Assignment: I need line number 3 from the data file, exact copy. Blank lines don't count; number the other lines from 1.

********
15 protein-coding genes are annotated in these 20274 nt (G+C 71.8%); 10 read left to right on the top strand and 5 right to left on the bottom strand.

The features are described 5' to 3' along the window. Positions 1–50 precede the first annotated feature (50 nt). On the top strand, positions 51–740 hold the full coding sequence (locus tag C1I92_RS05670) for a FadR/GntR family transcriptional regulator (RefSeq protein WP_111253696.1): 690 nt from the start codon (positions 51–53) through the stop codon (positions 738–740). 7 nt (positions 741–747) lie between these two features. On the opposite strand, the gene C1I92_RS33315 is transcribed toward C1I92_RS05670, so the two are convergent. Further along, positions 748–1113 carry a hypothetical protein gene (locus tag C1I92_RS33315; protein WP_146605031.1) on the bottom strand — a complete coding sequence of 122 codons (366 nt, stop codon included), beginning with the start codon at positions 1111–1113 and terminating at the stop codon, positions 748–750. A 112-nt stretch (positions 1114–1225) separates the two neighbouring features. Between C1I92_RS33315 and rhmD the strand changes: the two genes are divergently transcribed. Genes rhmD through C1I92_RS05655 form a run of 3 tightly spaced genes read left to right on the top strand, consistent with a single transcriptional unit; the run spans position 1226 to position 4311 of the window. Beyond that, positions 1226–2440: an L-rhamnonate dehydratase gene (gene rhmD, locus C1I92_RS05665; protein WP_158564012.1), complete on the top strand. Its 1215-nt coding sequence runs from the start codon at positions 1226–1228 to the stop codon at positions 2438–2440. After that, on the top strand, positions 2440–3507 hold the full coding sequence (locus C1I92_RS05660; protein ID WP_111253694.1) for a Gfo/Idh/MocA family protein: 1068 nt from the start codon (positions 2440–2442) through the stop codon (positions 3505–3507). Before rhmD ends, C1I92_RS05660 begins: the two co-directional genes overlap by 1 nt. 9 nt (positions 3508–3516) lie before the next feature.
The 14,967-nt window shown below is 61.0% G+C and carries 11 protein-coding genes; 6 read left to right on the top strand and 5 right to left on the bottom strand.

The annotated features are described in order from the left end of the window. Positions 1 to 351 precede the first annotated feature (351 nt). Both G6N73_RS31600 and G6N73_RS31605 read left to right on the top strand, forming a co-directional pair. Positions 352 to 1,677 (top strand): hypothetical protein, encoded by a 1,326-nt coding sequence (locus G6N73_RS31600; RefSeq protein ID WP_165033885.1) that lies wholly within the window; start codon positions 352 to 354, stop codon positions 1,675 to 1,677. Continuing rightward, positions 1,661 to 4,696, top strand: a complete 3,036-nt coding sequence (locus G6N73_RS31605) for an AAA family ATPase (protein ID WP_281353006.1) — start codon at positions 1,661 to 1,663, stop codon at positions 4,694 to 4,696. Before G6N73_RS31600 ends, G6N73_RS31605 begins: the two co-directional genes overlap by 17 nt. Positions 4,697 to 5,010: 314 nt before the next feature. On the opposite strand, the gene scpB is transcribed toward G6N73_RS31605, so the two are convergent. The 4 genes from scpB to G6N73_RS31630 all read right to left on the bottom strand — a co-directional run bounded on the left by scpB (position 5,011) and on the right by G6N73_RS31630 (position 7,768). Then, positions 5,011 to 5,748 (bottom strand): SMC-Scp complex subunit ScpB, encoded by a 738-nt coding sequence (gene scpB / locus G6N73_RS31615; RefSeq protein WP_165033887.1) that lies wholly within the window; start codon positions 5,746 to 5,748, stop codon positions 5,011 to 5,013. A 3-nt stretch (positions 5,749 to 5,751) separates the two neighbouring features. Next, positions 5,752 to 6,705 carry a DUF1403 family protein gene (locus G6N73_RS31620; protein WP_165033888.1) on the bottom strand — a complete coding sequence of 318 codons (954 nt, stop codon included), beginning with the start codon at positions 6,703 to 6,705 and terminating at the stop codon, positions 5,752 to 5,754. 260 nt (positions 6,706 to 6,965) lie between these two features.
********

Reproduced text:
The 14,967-nt window shown below is 61.0% G+C and carries 11 protein-coding genes; 6 read left to right on the top strand and 5 right to left on the bottom strand.